Wednesday, February 20, 2013

Too incredible to be fiction


In the days of Jesus Christ, there was no women’s liberation movement. Jewish men expressed their gratitude that they had not been born a Gentile, a plebeian or a woman. Jewish historian Josephus wrote, “A woman is inferior to man in every way.” Women were not merely the lowest on the social scale; they didn’t even make the scale.

In my studies, I’ve learned that one evidence used to argue that the Bible is true is the criteria of embarrassment. That is, the authors of the Bible wrote things that made them look like idiots. If these things were not true, they would never make them up because they would be embarrassing. Bible scholars toss that idea around, but in the case of what the New Testament says about women, I can see it being a valid argument. 

For example, Jesus treated women with respect. He talked to women publicly when no other Jewish men would do so, such as the woman at the well, also a hated Samaritan and of questionable reputation. Another woman, Mary Magdalene, was demonized and shunned, but Jesus healed her. 

It was this Mary who was the first to see the risen Christ, something a Jewish man would never invent and record as part of a supposed plot about Jesus and the resurrection.

But Mary stood weeping outside the tomb, and as she wept she stooped to look into the tomb. And she saw two angels in white, sitting where the body of Jesus had lain, one at the head and one at the feet. They said to her, “Woman, why are you weeping?” She said to them, “They have taken away my Lord, and I do not know where they have laid him.” Having said this, she turned around and saw Jesus standing, but she did not know that it was Jesus. Jesus said to her, “Woman, why are you weeping? Whom are you seeking?” Supposing him to be the gardener, she said to him, “Sir, if you have carried him away, tell me where you have laid him, and I will take him away.” (John 20:11–15)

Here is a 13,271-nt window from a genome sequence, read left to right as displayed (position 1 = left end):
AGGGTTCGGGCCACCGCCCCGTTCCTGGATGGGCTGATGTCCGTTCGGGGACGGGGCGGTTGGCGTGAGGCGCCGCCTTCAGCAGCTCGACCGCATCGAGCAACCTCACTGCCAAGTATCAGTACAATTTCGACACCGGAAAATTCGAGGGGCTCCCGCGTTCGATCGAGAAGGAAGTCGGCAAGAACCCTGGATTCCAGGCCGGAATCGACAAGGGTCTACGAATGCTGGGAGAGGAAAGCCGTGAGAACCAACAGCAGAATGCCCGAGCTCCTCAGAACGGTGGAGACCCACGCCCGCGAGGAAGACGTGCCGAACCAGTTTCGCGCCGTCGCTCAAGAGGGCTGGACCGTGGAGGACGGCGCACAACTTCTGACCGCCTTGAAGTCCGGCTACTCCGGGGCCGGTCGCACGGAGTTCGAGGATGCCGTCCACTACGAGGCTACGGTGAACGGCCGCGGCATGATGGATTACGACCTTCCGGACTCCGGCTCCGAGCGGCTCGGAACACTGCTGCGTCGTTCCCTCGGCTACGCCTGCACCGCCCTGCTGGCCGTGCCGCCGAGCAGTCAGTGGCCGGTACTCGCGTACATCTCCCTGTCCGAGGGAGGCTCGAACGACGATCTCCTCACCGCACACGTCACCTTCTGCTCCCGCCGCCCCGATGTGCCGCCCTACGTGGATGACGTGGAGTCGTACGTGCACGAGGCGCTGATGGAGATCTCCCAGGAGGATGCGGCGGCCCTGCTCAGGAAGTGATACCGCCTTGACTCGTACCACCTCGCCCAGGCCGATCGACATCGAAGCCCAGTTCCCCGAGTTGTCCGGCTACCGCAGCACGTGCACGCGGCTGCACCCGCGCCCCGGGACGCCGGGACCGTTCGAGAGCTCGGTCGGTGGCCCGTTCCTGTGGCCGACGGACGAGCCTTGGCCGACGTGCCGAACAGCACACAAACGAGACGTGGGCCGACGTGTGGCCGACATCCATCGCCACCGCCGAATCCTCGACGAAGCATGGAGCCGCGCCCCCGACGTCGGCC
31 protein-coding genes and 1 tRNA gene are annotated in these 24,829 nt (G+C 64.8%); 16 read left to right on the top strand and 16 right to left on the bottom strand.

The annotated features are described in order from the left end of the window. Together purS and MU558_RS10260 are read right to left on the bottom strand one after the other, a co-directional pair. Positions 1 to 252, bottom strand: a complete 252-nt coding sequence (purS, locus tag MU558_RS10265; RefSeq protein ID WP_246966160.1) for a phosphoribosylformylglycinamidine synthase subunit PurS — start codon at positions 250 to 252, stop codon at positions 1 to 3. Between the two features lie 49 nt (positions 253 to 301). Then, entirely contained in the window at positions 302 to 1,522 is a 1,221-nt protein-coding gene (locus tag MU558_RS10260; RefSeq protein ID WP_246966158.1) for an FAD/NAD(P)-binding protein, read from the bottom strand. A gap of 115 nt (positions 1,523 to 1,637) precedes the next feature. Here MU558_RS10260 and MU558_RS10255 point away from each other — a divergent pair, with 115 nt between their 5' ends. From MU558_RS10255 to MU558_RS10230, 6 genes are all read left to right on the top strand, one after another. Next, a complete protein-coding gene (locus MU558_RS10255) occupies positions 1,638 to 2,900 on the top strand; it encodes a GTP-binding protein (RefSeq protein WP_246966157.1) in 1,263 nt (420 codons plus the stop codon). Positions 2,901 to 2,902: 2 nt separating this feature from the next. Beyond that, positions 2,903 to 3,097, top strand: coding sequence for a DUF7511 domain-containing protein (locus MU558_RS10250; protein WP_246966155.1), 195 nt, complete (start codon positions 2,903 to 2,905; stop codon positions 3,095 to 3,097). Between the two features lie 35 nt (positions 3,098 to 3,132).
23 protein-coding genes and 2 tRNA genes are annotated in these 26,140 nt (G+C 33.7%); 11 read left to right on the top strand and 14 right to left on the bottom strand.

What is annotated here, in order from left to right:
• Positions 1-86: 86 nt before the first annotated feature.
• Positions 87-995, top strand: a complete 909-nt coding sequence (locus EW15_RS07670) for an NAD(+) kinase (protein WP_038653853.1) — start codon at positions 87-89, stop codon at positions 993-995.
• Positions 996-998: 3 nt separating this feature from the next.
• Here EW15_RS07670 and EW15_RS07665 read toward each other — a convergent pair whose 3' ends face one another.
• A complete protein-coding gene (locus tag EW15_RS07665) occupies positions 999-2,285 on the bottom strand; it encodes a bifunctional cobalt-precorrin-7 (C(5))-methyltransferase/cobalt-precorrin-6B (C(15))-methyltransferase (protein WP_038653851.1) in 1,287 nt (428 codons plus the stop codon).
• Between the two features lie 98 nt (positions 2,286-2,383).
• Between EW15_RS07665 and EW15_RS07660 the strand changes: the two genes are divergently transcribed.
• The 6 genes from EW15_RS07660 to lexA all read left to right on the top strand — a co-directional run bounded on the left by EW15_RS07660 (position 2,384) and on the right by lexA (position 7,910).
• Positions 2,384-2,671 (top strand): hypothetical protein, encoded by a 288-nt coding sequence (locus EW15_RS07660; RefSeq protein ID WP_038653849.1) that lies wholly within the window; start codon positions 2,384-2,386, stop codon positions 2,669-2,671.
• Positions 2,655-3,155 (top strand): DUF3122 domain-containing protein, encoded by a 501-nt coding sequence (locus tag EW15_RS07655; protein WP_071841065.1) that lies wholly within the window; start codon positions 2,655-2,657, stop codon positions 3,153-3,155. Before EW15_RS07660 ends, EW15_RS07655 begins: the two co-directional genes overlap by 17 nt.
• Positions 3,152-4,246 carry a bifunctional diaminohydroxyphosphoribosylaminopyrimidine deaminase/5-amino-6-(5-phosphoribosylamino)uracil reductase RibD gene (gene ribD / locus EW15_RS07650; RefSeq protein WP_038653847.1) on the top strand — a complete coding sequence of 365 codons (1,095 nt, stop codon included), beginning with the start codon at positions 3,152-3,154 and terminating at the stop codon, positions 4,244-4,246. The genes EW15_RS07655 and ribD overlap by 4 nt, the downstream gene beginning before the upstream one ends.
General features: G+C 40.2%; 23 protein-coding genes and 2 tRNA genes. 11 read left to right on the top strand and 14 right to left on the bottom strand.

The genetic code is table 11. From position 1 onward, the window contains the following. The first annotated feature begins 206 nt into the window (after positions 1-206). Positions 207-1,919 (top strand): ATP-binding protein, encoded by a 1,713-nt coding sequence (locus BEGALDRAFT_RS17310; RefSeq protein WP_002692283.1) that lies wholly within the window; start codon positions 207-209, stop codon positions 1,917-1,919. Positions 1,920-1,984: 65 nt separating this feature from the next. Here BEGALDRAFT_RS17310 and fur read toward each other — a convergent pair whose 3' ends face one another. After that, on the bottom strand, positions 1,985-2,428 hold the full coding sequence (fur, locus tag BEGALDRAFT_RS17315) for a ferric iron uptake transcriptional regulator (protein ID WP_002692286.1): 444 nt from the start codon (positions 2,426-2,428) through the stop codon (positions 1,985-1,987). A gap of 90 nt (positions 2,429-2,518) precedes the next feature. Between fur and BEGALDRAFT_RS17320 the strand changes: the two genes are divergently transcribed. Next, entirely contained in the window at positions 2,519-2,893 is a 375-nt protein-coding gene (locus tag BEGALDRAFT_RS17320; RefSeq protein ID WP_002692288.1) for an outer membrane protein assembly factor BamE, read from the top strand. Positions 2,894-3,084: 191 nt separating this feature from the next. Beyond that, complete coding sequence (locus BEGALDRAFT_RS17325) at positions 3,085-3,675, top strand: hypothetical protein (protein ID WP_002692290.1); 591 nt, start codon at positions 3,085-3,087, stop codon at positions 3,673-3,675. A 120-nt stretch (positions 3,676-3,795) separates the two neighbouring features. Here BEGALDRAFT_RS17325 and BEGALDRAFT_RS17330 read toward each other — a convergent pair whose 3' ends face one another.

Today’s devotional points out that Mary’s love for Jesus was deeper than any other for she alone stood outside the sepulcher weeping. Her courageous love did not run from the facts, even though Peter and John, who also loved Jesus, went to their homes again, as did all the others. Only this woman lingered by His grave and stared the death of her beloved Jesus in the face. (Lack of recognition came because He was likely back-lit in the morning sun and her eyes were blurry with tears.)

I try to identify with Mary, but cannot know the rejections she faced as a woman or the experience of being at the graveside of someone who healed me and claimed to be the Son of God. I can more easily identify with the unbelief and shock experienced by the disciples, and how it scattered them to their homes and into hiding. 

I don’t know if they were later dismayed to realize that Jesus had not shown Himself to them first. Were they mumbling that Jesus had reserved that incredible event for a woman they knew as a sinner and out of whom there had been cast seven devils? Were they embarrassed that the first words of Christ after He had risen from the dead were, “Woman, why are you weeping?”

Maybe by the time John wrote his Gospel he had become more like Jesus and was glad or even proud that Jesus had given a status to women that they had not previously had. Even in recording this event, John seemed to be was saying “amen” to the love of Mary for Jesus, and to the value Jesus gave her in passing by everyone else, including His mother, the disciples, Pilate, the chief priests to showing Himself first to this woman who loved Him. The evidence of embarrassment aside, I agree with today’s devotional that in that culture, “even the genius of a Shakespeare could never have conceived a scene like that.”


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